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How does CSS work under the hood ?

  • Last Updated : 30 Nov, 2021

Cascading Style Sheets referred to as CSS, is a stylesheet language used to design and describe the presentation of the webpage to make it attractive. The main use of CSS is to simplify the process of making web pages presentable.

The way elements should be rendered on screen is described by CSS. CSS applies styling to web pages. More importantly, CSS enables this styling independent of the HTML.

CSS is broadly categorized into 3 types:

  • Internal CSS
  • Inline CSS
  • External CSS

Why use CSS?

  • Web Development: The basic skill that every web developer should know is HTML and CSS.
  • Reusability of code: CSS files can be reused in multiple HTML pages where we want to apply some styling.
  • Attractive website: Adding styles to our website surely makes it more presentable to users.
  • Easy maintenance: Changes in code need to be made in a single file only.
  • Enhance user experience: A simple yet beautiful UI helps users to go through the website easily.

Syntax: A CSS comprises style rules sets that comprise of a selector followed by a declaration block. These style rules are interpreted by the browser. 

p { 
    background-color: aliceblue; 
    font-size: 18px; 
}
  • Selector: Selector tells about the HTML element to be styled. In this case, the selector is the “p” element.
  •  Declaration: Each declaration includes a CSS property name and value, separated by a semicolon. In this case, its “background-color” and “font-size”.

Example: In this example, all “h1” elements will be center-aligned, have a green color, and have a font size of 30px.

HTML




<!DOCTYPE html>
<html>
  
<head>
    <style>
        h1 {
            color: green;
            font-size: 30px;
            text-align: center;
        }
    </style>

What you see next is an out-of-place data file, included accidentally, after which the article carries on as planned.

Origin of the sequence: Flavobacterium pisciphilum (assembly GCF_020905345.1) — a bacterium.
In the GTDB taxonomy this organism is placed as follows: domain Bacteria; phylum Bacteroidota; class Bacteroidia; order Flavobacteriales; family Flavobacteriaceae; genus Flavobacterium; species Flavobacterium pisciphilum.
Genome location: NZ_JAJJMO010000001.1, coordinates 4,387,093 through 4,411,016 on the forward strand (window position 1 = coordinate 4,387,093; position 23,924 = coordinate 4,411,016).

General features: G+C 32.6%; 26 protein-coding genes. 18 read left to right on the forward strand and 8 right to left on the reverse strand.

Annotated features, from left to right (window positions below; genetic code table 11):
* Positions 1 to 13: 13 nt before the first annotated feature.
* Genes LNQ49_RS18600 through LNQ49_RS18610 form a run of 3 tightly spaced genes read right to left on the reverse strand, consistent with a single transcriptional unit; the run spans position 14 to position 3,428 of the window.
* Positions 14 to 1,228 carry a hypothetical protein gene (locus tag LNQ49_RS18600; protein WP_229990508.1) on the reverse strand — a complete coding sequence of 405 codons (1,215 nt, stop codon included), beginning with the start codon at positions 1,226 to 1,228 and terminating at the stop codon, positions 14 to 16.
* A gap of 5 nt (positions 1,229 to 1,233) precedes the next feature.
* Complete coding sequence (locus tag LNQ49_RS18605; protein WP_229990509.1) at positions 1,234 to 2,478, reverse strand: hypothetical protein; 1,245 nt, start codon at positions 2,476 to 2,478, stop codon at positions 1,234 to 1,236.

</head>
  
<body>
    <h1>
        Welcome to GeeksforGeeks
    </h1>  
</body>
  
</html>

Output:

How does CSS work under the hood?

Are you confused whether the HTML will be interpreted before CSS’s interpretation or after? Or will it apply as soon as the browser constructs the DOM. Let’s discuss how it actually works. While displaying a document, the browser must combine the document’s content with style information. The document is processed in a number of stages.

Working: 

  • The browser loads the HTML and is converted into DOM (Document Object Model).
  • Most of the resources are then fetched that is linked to the HTML document such as embedded videos, images, and linked CSS.
  • The CSS fetched is then parsed by the browser. Based on the selector type used, it figures out which style is to be applied on which nodes in the DOM and attaches styles to them. These are called render trees.
  • After the rules have been applied to the render tree, its layout structure should appear.
  • At the Painting stage, a visual display of the page is shown on the screen.

   Now if the CSS is parsed already, the elements in the parsed CSS get styled immediately as soon as they are laid on the page. (Preferred to load in <head>)  On the other hand, if CSS is loaded late, elements are shown in their ” unstyled form” until their corresponding styles are parsed known as “Flash Of Unstyled Content”.

The below diagram explains the working of CSS in a more simplified manner.

Limitations of CSS:

  • Confusion among web browsers due to different levels like CSS, CSS 1 up to CSS3.
  • Scarce existence of security because of its open text-based system.
  • Cross-Browser issues, work differently on different browsers.


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